First. let's look at the cross-section of a typical "class 1" cleanroom. Class 1 means roughly that there will be at most 1 particle per foot3 (about 30 liters) larger than 0,2 µm or so in the air.
If you click on the image, you will get a real big (702 kb) version where all the details are shown. Anyway, even in the small illustration you can see that the "actual" cleanroom where people make chips, is a small part of the building (the whitish portion just above the lower yellow part).
Everything colored is just for moving air around, keeping its temperature and humidity constant, add some fresh air from the outside and to get rid of "spent" air.
A particular interesting place in a cleanroom building is the "basement" right under the actual cleanroom. It houses a large part of the "equipment", e.g. pumps, liquid and gas inlets, outlets, and cleaning parts, transformers, power equipment, heaters etc. It also houses miles of tubing for delivering away and taking gases and liquids. Some pictures:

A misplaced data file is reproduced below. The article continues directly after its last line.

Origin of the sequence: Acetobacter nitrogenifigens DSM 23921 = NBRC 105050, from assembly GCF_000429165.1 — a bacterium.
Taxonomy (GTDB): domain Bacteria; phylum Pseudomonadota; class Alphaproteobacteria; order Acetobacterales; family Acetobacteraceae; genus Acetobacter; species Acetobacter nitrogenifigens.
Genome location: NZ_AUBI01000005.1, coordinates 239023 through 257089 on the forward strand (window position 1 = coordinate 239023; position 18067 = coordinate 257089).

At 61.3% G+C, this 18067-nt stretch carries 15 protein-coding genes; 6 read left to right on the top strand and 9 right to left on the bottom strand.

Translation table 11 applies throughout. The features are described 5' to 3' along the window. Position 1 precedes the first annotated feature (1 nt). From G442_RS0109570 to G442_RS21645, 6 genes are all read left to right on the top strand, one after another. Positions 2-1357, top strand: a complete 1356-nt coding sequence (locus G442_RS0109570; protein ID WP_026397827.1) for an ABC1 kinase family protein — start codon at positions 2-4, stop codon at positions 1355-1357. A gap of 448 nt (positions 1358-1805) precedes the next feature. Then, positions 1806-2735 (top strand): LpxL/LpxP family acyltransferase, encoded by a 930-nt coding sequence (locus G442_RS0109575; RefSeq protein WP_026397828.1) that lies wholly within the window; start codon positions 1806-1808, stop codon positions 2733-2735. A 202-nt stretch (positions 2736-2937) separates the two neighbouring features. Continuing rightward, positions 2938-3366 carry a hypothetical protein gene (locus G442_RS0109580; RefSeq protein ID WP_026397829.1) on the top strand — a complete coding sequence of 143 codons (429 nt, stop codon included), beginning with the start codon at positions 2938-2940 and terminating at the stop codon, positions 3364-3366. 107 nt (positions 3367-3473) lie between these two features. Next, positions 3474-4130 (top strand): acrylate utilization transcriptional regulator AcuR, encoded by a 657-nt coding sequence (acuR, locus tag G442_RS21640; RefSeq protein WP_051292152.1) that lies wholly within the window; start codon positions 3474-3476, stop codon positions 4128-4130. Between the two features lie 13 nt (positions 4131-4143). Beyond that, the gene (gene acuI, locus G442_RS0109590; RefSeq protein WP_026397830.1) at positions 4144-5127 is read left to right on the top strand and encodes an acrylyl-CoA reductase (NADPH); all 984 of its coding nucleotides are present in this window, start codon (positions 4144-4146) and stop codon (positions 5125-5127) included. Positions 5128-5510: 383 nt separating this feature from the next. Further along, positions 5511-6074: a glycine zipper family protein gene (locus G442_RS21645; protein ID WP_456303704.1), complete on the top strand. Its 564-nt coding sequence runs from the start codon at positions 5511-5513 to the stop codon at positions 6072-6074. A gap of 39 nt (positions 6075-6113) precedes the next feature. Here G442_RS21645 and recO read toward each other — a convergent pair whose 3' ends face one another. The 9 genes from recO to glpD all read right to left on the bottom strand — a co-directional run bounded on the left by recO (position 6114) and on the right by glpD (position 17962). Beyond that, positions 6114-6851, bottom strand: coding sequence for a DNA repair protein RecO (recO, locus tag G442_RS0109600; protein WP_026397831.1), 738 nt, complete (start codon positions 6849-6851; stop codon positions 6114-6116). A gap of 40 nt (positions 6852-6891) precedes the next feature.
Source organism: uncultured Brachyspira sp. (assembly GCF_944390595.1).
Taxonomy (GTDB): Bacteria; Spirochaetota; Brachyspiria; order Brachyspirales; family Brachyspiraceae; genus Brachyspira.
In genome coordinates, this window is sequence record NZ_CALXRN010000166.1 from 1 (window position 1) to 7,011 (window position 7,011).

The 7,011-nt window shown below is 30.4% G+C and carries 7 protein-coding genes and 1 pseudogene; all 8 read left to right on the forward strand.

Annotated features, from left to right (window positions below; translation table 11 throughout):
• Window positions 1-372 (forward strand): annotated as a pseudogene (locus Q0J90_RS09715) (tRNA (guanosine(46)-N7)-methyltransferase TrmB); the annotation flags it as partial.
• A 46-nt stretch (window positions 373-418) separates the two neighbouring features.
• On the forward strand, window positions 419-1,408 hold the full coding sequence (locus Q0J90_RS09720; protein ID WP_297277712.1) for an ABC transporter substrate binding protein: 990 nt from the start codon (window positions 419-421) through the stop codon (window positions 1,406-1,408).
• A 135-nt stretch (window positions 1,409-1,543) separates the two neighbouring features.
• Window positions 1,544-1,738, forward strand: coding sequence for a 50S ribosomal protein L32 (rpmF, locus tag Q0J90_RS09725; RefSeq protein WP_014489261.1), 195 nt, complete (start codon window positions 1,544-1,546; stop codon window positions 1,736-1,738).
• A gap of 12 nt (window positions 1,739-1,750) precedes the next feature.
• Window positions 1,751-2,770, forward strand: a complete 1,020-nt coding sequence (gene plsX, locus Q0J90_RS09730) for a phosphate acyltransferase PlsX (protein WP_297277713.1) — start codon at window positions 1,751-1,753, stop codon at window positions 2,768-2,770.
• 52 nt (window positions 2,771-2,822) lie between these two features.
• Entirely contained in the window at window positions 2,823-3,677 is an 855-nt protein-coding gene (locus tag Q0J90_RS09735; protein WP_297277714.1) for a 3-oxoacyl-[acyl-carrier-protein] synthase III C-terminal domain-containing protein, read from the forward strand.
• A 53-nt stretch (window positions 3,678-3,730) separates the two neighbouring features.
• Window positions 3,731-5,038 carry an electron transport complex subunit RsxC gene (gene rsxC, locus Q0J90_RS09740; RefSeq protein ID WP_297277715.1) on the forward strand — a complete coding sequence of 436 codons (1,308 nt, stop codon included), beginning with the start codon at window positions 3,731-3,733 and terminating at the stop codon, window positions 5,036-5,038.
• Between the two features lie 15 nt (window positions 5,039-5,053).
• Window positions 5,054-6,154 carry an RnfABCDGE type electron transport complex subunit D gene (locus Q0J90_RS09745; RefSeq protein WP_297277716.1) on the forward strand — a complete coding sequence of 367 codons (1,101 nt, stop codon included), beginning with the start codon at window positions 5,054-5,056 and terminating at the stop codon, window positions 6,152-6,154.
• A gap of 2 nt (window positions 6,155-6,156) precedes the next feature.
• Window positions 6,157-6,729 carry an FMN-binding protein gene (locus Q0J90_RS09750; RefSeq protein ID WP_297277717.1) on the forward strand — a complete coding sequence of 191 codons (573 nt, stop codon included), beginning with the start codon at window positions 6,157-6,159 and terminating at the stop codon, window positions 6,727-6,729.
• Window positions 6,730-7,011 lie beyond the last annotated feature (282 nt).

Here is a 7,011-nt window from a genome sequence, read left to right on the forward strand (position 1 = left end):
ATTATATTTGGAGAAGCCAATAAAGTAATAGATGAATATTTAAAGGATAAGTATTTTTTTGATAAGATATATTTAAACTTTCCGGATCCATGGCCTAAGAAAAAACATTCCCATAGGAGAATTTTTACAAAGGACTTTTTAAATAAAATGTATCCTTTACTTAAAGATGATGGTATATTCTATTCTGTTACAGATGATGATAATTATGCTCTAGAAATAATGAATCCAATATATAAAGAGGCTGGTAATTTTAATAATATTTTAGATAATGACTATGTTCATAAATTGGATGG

Cleanroom basement
Pumps and piping
Cleanroom basement
Water treatment
Real cleanrooms are shown in the next two pictures (from the Siemens compound in München-Perlach)
Siemens compound München-Perlach
The building on the lower left are cleanrooms; the "little" one (1000 m2) to the left (with the blue topping) was the 1 µm research line, the two bigger ones (at right angles; 2000 m2 each) were used for the development of the 4Mbit and 16 Mbit DRAM and for the pilot production.
  Below an enlargement
The yellow emergency exits indicate the actual cleanroom. There are several stories above, and two stories - not visible of course - below.
The connecting building houses parts of the common infrastructure:
  • Air intake and initial processing
  • Water plant
  • Recycling and cleaning of liquids
  • Cleanroom control
  • Main entrance for heavy equipment
  • Shipping and receiving

With frame With frame as PDF

go to 5.3.1 Cleanrooms, Particles and Contamination

© H. Föll (Electronic Materials - Script)